The Good Place was just renewed by NBC for a fourth season and I couldn’t be happier. The show is smart, tackles philosophy and the concept of goodness in a way that makes me laugh every week, has a podcast that is just as entertaining as the show itself, and is exactly the right length for what it’s doing.
Ten episodes a season seems so short when you get to the end, but think about it. It’s exactly the right amount for you to want to come back, and to keep it from being just a little too much thinking.
The other thing the show does so well is highlight female friendships. Well, friendships of all kind, but that isn’t new. We’ve seen wonderful friendships between guys before, and certainly between men and women, but female friendships are so often relegated to snippy comments or boyfriend/husband fights. There are a few shows out there that do it well, like Riverdale keeping Betty and Veronica from the cat fights and instead having them as besties. There just aren’t very many.
In the show, we’ve seen a beautiful change in Eleanor (Kristen Bell) and Tahani’s (Jameela Jamil) relationship. Where it was once (and there are spoilers on the way, so be warned) fraught with frustration and misunderstanding, it’s now accepting and lovely. Eleanor always gets the name dropping, as she tells Tahani, but understands who this woman is, and cares about her despite her flaws. Tahani is supportive of Eleanor’s wonky personality with no real judgement. Perhaps we can assume that, despite the fact that the Soul Squad doesn’t remember the things that happened to them in the endless reboots of their afterlives, some of the work they’ve done on themselves has rubbed off.
Even when Simone (Kirby Howell-Baptiste) comes into the picture as a love interest for Chidi (William Jackson Harper), Eleanor is encouraging. Unlike other shows, she’s not immediately comparing herself to Simone and attacking the new girl for her own insecurities. She helps facilitate the relationship between Chidi and Simone. Sure, she didn’t remember her connection to Chidi then, but there was something there. Still, she didn’t jump to the usual trope of girls vs. girls. When they have an issue, it’s not about a man. (Yes, the show passes the Bechdel Test with flying colors.) Their conversation is about Eleanor’s failure to develop her friendships past her selfishness. Here we see Simone being kind to someone who has just yelled at her to help her grow as a person. When was the last time we didn’t see women pitted against each other over a man?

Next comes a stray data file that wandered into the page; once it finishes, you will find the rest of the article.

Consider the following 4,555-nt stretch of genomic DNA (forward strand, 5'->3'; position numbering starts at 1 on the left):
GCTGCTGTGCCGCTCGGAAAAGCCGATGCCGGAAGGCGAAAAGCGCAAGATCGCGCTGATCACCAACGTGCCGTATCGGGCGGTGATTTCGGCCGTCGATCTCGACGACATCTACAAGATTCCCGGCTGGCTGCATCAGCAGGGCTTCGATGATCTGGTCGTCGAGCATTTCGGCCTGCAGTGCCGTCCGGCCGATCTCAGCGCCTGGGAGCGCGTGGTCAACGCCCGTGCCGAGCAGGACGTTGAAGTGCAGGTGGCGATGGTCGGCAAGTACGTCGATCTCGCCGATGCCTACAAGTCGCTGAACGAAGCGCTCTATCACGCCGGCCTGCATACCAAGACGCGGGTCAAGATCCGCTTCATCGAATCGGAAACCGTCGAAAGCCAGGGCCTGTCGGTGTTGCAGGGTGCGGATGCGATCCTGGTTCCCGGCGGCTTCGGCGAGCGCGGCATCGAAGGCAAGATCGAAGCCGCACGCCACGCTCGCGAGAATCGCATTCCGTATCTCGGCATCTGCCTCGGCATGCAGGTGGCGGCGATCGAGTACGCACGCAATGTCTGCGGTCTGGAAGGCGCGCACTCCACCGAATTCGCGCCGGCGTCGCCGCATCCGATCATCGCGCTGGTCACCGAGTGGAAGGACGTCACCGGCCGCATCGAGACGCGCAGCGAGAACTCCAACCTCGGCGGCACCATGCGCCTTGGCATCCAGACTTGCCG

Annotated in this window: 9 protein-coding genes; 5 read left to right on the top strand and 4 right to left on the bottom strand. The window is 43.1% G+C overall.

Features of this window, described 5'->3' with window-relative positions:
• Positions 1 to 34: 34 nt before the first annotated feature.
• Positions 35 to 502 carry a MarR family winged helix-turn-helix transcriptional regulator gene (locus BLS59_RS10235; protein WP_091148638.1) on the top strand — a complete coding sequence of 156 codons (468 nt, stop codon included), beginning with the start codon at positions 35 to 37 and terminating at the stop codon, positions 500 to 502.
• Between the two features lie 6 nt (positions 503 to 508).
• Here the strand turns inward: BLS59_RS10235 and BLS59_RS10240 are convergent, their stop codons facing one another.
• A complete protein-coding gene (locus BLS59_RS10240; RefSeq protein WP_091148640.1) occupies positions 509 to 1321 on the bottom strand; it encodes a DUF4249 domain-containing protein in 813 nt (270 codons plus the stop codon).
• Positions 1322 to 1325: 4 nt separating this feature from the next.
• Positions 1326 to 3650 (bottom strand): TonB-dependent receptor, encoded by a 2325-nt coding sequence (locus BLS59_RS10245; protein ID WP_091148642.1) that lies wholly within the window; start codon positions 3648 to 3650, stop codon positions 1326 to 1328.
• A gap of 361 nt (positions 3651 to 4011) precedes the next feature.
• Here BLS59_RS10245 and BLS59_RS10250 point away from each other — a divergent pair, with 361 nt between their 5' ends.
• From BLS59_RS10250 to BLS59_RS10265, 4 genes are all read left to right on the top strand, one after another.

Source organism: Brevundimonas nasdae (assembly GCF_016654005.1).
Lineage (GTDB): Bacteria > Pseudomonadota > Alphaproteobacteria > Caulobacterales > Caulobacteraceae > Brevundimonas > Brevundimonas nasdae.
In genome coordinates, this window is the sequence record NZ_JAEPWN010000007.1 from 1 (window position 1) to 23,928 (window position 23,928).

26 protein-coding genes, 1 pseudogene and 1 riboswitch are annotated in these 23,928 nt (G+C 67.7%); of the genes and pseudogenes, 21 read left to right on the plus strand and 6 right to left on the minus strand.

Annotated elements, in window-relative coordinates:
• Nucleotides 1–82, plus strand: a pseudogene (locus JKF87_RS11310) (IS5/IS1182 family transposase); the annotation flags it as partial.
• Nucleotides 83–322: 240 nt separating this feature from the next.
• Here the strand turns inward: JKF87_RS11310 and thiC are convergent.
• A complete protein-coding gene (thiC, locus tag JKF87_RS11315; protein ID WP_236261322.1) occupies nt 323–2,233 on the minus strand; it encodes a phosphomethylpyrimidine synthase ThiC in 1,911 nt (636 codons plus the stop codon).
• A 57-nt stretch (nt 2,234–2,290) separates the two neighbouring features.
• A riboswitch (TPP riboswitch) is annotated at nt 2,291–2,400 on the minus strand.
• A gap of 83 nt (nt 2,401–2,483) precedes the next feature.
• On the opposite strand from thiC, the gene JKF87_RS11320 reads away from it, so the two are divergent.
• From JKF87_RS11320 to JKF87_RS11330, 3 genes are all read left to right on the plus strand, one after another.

Finally we have Janet. Yes, Janet is glorious and not human and has all the knowledge of the universe (at least through the last time she stuck her head through the door to the afterlife), but she’s more human than she thinks. Janet is in love with Jason, and when she tries to remain calm, she doesn’t do so well, but it’s not her driving force in life. She’s trying to help these people she cares about so much find a way to be accepted into the Good Place. She’s there to help them, despite being a computer. She’s that weird buddy we all know who just doesn’t live in the same world we do, but whom we love despite that, because they are unfailingly kind. Programming or not, she’s always got the right advice, and cares about her “family,” no matter what romantic disappointments are in her way.
In a strange way, it feels almost too simplistic to break it all down in this way. The complexities of the women in this show and the way they relate to each other feel far more real than anything we usually see, because they are real. (Hey, they have women in the writers room, which helps. Shocking, I know.) They’re beautiful and they reflect what our friendships are very often like.
Congratulations on the renewal, The Good Place. We’re so forking happy that you’ll be back!